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Then-Chapman University law professor John Eastman stands at left as former New York Mayor Rudolph Giuliani addresses a pro-Donald Trump on Jan. 6, 2021. (AP) Then-Chapman University law professor John Eastman stands at left as former New York Mayor Rudolph Giuliani addresses a pro-Donald Trump on Jan. 6, 2021. (AP)

Then-Chapman University law professor John Eastman stands at left as former New York Mayor Rudolph Giuliani addresses a pro-Donald Trump on Jan. 6, 2021. (AP)

Louis Jacobson
By Louis Jacobson March 4, 2022

The House committee investigating the Jan. 6 attacks has made public its most detailed reasoning about how those events might have broken criminal laws. Filings in federal court show the committee believes that then-President Donald Trump violated the law in an attempt to get himself declared the winner of the 2020 presidential election after he lost to Joe Biden.

Experts said the March 2 filing is a landmark moment in the investigation, but they cautioned that actual prosecutions would be a long way off, if they ever happen at all.

"Proving criminal intent beyond a reasonable doubt to a unanimous jury in a criminal case is a much higher bar" than what the House is seeking in its filing, said Randall Eliason, a George Washington University lecturer in law. "So although I see it as a significant development, it should not be taken as a sign that criminal charges are definitely coming."

Here are some questions and answers about this development and its significance.

What happened, exactly?

The filing was made as part of the House committee’s effort to obtain emails from John Eastman, a former professor and dean at Chapman University’s Fowler School of Law. In the weeks after the 2020 election, Eastman served as a legal adviser to Trump, including possible legal remedies for what Trump alleged were improprieties in the balloting.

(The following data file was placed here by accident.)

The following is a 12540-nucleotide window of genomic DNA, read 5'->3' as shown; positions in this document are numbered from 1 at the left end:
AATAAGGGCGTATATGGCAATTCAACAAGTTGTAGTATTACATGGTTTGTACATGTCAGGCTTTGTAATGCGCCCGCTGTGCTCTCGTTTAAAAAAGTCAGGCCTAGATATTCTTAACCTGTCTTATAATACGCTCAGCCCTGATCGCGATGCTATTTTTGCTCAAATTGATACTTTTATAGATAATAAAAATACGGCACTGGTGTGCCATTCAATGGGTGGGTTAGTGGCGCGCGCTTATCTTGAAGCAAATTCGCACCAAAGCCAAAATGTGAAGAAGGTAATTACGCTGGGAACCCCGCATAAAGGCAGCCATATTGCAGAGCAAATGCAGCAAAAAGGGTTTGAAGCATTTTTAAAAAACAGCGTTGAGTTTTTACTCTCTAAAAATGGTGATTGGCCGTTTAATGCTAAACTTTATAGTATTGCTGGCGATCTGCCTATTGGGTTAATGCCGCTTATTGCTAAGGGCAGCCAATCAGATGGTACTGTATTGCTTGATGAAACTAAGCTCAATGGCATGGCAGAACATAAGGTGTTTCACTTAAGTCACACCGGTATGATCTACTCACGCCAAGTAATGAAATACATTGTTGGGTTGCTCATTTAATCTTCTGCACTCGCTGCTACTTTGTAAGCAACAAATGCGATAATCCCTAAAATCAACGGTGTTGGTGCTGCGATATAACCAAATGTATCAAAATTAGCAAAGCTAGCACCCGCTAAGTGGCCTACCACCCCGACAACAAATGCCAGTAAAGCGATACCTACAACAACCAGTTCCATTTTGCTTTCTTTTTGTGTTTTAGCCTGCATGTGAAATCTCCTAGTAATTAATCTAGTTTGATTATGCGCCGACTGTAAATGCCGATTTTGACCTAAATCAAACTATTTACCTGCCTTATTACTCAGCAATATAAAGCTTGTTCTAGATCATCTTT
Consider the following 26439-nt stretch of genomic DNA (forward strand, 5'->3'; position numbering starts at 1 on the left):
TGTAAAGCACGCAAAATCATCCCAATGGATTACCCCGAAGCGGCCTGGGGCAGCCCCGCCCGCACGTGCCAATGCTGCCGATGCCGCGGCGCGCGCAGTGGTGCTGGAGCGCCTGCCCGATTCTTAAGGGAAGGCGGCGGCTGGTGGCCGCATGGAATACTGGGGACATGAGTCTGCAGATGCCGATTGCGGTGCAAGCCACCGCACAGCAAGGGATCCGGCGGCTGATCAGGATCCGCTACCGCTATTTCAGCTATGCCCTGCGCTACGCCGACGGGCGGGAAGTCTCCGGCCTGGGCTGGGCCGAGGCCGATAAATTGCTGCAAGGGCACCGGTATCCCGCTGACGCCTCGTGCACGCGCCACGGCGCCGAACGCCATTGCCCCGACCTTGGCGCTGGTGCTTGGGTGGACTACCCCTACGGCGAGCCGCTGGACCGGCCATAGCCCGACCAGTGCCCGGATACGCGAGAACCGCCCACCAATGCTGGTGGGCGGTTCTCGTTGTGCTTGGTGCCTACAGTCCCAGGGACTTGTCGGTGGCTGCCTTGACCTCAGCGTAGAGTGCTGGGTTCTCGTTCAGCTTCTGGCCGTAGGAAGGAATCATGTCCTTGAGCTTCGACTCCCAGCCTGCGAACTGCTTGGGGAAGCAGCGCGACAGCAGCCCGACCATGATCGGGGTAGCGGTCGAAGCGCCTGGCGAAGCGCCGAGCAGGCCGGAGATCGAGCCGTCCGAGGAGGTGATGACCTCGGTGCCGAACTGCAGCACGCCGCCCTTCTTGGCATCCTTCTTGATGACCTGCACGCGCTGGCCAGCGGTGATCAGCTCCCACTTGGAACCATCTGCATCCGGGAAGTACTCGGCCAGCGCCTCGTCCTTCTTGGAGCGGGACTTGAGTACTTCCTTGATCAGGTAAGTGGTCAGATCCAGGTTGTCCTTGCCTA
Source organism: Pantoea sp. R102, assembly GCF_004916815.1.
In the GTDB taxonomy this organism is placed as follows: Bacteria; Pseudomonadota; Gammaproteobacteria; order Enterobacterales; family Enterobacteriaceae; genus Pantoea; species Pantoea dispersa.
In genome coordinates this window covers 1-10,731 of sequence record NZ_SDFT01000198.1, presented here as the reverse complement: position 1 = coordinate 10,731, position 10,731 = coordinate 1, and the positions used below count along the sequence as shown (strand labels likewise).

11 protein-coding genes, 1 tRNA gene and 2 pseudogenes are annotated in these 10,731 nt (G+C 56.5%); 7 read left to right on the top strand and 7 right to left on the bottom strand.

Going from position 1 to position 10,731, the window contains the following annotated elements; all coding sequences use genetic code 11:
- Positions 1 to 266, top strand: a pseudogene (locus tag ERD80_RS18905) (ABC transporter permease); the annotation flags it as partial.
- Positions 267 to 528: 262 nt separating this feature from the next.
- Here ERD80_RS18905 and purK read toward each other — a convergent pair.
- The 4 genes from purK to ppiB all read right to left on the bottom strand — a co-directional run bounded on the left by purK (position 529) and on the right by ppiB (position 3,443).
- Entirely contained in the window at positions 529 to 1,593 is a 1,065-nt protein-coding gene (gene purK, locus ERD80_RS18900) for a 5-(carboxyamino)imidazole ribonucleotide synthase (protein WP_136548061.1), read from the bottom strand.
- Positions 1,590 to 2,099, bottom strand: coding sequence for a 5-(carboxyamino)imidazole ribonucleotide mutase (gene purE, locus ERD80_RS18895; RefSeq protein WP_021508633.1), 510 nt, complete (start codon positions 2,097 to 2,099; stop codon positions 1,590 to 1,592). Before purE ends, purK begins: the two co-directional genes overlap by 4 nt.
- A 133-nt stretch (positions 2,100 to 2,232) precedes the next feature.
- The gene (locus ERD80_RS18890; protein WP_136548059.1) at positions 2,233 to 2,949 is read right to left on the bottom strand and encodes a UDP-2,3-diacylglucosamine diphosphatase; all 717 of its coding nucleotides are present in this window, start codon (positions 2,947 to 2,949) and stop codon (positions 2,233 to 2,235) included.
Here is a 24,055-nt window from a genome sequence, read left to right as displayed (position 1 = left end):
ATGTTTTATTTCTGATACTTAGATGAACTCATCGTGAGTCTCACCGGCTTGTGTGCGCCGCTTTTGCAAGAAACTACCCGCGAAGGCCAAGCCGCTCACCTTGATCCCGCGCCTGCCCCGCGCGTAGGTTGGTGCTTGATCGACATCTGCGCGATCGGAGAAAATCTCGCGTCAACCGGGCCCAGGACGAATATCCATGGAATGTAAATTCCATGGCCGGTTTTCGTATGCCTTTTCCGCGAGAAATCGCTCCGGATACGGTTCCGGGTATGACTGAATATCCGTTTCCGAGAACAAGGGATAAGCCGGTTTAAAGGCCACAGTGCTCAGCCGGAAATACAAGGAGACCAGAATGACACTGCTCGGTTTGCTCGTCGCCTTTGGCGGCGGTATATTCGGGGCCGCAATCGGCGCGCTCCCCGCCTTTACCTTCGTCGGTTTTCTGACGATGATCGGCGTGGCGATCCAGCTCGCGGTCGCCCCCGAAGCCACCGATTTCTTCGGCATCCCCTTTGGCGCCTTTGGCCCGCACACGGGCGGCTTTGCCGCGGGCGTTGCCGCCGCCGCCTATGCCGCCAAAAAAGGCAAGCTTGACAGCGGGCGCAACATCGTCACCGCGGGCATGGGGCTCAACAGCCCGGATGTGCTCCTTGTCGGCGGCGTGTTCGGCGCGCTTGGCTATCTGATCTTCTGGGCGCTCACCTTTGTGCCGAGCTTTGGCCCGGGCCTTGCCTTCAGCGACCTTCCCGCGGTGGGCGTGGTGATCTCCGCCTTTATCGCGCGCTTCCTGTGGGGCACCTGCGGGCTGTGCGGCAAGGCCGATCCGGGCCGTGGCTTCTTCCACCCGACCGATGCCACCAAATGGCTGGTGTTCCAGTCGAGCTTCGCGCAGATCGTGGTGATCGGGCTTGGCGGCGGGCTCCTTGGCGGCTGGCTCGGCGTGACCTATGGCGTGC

Trump’s challenges were almost entirely thrown out of the courts, but one possible method Eastman worked on had to do with "alternate" elector slates that could be presented to Congress when it was formally counting the votes on Jan. 6, 2021.

News reports and a memo from a Trump ally have suggested the existence of a plan to pressure then-Vice President Mike Pence to recognize an alternate slate of electors from some states, which, if accepted, would be enough to hand the presidency to Trump. In his role as president of the Senate, Pence oversaw the formal counting of electoral votes on Jan. 6, 2021.

Eastman wrote a memo explaining a "Jan. 6 scenario" that included the submission of seven dual slates of electors to Pence. Eastman proposed that Pence announce that he had multiple slates of electors and due to disputes in seven states, no electors from those could be valid, thereby tipping the election to Trump.

The Trump campaign didn’t hide this strategy. Stephen Miller, a Trump campaign official, said on Fox News Dec. 14, 2020, that "as we speak today an alternate slate of electors in the contested states is going to vote and we are going to send those results up to Congress. This will ensure that all of our legal remedies remain open." 

But Pence refused to go along with the plan. On Jan. 6, he issued a statement saying that under the Constitution he did not have "unilateral authority to determine which electoral votes should be counted and which should not." 

As Pence accepted the results from each state, the counting was interrupted by a pro-Trump riot. It finished after control was restored later that day.